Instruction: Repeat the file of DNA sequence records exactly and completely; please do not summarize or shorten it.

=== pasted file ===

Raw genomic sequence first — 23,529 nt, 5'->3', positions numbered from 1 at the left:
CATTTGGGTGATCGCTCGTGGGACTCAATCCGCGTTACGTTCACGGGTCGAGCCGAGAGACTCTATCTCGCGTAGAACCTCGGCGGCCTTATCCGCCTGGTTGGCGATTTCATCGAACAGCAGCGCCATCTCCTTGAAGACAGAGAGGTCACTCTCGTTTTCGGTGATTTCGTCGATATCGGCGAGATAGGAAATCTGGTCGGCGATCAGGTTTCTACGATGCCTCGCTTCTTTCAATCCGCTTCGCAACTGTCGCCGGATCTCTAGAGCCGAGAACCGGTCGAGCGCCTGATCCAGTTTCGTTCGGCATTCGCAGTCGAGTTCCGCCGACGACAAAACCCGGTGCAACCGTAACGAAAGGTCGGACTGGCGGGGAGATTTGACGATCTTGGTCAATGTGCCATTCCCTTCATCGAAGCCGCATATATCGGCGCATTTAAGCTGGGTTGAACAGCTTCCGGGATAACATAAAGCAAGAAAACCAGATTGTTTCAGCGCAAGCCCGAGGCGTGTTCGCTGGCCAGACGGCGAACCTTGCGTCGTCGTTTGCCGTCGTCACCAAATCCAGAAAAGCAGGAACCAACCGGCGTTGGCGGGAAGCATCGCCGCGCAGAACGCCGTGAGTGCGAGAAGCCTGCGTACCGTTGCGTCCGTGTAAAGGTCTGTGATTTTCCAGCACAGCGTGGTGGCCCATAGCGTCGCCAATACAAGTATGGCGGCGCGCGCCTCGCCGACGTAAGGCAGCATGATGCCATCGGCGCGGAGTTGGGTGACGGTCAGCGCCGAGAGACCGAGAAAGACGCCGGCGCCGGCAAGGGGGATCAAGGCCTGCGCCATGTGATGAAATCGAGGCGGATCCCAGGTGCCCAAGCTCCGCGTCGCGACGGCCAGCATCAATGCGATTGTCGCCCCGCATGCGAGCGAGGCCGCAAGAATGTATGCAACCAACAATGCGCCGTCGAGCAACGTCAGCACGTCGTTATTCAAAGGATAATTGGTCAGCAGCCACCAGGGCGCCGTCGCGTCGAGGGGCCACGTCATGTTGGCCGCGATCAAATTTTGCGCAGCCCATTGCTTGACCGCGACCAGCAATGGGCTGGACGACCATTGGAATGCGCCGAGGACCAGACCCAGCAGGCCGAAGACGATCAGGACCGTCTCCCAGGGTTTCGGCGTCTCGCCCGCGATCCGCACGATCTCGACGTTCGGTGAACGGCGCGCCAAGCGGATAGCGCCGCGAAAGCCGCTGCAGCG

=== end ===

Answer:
Raw genomic sequence first — 23,529 nt, 5'->3', positions numbered from 1 at the left:
CATTTGGGTGATCGCTCGTGGGACTCAATCCGCGTTACGTTCACGGGTCGAGCCGAGAGACTCTATCTCGCGTAGAACCTCGGCGGCCTTATCCGCCTGGTTGGCGATTTCATCGAACAGCAGCGCCATCTCCTTGAAGACAGAGAGGTCACTCTCGTTTTCGGTGATTTCGTCGATATCGGCGAGATAGGAAATCTGGTCGGCGATCAGGTTTCTACGATGCCTCGCTTCTTTCAATCCGCTTCGCAACTGTCGCCGGATCTCTAGAGCCGAGAACCGGTCGAGCGCCTGATCCAGTTTCGTTCGGCATTCGCAGTCGAGTTCCGCCGACGACAAAACCCGGTGCAACCGTAACGAAAGGTCGGACTGGCGGGGAGATTTGACGATCTTGGTCAATGTGCCATTCCCTTCATCGAAGCCGCATATATCGGCGCATTTAAGCTGGGTTGAACAGCTTCCGGGATAACATAAAGCAAGAAAACCAGATTGTTTCAGCGCAAGCCCGAGGCGTGTTCGCTGGCCAGACGGCGAACCTTGCGTCGTCGTTTGCCGTCGTCACCAAATCCAGAAAAGCAGGAACCAACCGGCGTTGGCGGGAAGCATCGCCGCGCAGAACGCCGTGAGTGCGAGAAGCCTGCGTACCGTTGCGTCCGTGTAAAGGTCTGTGATTTTCCAGCACAGCGTGGTGGCCCATAGCGTCGCCAATACAAGTATGGCGGCGCGCGCCTCGCCGACGTAAGGCAGCATGATGCCATCGGCGCGGAGTTGGGTGACGGTCAGCGCCGAGAGACCGAGAAAGACGCCGGCGCCGGCAAGGGGGATCAAGGCCTGCGCCATGTGATGAAATCGAGGCGGATCCCAGGTGCCCAAGCTCCGCGTCGCGACGGCCAGCATCAATGCGATTGTCGCCCCGCATGCGAGCGAGGCCGCAAGAATGTATGCAACCAACAATGCGCCGTCGAGCAACGTCAGCACGTCGTTATTCAAAGGATAATTGGTCAGCAGCCACCAGGGCGCCGTCGCGTCGAGGGGCCACGTCATGTTGGCCGCGATCAAATTTTGCGCAGCCCATTGCTTGACCGCGACCAGCAATGGGCTGGACGACCATTGGAATGCGCCGAGGACCAGACCCAGCAGGCCGAAGACGATCAGGACCGTCTCCCAGGGTTTCGGCGTCTCGCCCGCGATCCGCACGATCTCGACGTTCGGTGAACGGCGCGCCAAGCGGATAGCGCCGCGAAAGCCGCTGCAGCG